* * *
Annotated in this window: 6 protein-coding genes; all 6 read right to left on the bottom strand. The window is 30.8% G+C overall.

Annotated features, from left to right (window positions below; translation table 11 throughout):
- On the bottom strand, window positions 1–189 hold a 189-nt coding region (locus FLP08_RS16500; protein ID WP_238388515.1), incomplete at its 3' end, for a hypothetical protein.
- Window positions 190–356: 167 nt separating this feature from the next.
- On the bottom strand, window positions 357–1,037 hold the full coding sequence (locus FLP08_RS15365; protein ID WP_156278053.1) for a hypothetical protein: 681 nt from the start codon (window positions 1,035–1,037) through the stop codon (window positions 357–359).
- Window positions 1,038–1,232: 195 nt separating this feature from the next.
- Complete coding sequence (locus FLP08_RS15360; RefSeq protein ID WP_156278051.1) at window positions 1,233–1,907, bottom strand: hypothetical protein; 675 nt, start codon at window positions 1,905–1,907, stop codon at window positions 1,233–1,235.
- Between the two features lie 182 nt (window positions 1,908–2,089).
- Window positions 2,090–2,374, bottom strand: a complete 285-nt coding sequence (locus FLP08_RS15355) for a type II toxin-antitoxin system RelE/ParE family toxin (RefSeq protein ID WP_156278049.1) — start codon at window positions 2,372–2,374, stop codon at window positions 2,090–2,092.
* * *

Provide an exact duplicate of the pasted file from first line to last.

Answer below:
Annotated in this window: 6 protein-coding genes; all 6 read right to left on the bottom strand. The window is 30.8% G+C overall.

Annotated features, from left to right (window positions below; translation table 11 throughout):
- On the bottom strand, window positions 1–189 hold a 189-nt coding region (locus FLP08_RS16500; protein ID WP_238388515.1), incomplete at its 3' end, for a hypothetical protein.
- Window positions 190–356: 167 nt separating this feature from the next.
- On the bottom strand, window positions 357–1,037 hold the full coding sequence (locus FLP08_RS15365; protein ID WP_156278053.1) for a hypothetical protein: 681 nt from the start codon (window positions 1,035–1,037) through the stop codon (window positions 357–359).
- Window positions 1,038–1,232: 195 nt separating this feature from the next.
- Complete coding sequence (locus FLP08_RS15360; RefSeq protein ID WP_156278051.1) at window positions 1,233–1,907, bottom strand: hypothetical protein; 675 nt, start codon at window positions 1,905–1,907, stop codon at window positions 1,233–1,235.
- Between the two features lie 182 nt (window positions 1,908–2,089).
- Window positions 2,090–2,374, bottom strand: a complete 285-nt coding sequence (locus FLP08_RS15355) for a type II toxin-antitoxin system RelE/ParE family toxin (RefSeq protein ID WP_156278049.1) — start codon at window positions 2,372–2,374, stop codon at window positions 2,090–2,092.